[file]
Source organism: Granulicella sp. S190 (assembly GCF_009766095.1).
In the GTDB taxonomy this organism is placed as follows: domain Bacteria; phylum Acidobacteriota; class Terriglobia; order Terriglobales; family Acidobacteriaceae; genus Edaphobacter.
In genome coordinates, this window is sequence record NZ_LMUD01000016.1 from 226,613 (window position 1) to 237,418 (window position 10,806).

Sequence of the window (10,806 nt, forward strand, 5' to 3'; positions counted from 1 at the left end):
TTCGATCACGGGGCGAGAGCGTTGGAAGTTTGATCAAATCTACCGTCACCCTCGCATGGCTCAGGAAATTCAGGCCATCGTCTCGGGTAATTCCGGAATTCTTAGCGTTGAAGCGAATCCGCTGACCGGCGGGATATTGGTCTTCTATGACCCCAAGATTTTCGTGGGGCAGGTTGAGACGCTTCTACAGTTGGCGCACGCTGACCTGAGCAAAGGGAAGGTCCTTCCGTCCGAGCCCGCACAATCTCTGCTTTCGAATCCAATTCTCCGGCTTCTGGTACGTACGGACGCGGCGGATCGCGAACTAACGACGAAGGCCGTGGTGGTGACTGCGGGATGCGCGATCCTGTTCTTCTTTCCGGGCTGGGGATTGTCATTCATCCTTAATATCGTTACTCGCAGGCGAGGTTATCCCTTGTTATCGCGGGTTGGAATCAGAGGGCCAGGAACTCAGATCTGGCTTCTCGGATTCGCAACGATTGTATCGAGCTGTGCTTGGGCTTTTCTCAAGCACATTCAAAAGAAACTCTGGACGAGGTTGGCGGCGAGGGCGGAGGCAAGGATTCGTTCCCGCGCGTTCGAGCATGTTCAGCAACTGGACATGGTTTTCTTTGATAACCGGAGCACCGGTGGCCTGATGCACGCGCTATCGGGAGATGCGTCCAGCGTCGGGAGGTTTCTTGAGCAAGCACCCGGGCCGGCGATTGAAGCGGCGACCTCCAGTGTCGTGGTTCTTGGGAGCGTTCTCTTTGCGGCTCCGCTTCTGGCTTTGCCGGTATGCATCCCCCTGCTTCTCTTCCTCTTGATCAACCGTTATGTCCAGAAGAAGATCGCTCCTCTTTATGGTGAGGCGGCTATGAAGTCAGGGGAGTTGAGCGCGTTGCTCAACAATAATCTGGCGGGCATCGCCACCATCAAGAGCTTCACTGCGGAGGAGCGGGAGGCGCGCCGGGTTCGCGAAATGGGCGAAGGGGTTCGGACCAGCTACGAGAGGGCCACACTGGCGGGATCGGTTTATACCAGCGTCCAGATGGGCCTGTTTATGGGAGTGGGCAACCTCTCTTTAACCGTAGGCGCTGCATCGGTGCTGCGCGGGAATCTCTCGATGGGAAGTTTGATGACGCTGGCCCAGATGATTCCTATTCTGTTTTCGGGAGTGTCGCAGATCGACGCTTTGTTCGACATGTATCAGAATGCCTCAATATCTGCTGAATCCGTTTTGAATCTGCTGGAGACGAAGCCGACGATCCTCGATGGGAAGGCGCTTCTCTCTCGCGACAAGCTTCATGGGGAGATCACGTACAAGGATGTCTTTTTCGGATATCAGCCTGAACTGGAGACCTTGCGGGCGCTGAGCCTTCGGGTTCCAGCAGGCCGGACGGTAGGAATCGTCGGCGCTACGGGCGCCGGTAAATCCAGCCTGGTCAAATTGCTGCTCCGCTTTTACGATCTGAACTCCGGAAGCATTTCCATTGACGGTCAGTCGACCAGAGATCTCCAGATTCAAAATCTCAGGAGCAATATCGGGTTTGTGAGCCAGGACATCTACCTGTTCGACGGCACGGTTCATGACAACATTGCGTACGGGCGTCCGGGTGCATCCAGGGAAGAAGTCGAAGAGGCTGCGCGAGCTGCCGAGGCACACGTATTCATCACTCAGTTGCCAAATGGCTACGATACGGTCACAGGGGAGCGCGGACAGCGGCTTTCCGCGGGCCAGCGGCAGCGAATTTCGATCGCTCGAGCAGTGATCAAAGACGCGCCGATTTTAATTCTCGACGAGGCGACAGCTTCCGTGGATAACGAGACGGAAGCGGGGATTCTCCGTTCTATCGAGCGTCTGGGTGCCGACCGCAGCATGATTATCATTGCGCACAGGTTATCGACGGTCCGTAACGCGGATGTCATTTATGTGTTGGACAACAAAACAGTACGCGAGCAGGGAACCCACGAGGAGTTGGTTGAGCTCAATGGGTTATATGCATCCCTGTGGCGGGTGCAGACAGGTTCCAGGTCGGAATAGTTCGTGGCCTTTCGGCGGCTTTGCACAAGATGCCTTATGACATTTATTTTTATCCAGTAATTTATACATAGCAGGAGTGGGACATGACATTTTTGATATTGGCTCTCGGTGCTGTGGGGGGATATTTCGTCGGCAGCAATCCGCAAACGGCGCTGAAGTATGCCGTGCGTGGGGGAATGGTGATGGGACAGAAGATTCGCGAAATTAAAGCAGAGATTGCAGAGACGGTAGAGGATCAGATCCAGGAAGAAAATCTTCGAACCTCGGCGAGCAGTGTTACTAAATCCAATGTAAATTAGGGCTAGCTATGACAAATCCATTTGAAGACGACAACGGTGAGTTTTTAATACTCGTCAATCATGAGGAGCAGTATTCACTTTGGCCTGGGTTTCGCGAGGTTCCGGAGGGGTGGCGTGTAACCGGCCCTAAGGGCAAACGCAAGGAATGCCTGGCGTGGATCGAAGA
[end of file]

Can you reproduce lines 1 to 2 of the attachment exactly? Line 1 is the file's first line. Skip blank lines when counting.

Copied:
Source organism: Granulicella sp. S190 (assembly GCF_009766095.1).
In the GTDB taxonomy this organism is placed as follows: domain Bacteria; phylum Acidobacteriota; class Terriglobia; order Terriglobales; family Acidobacteriaceae; genus Edaphobacter.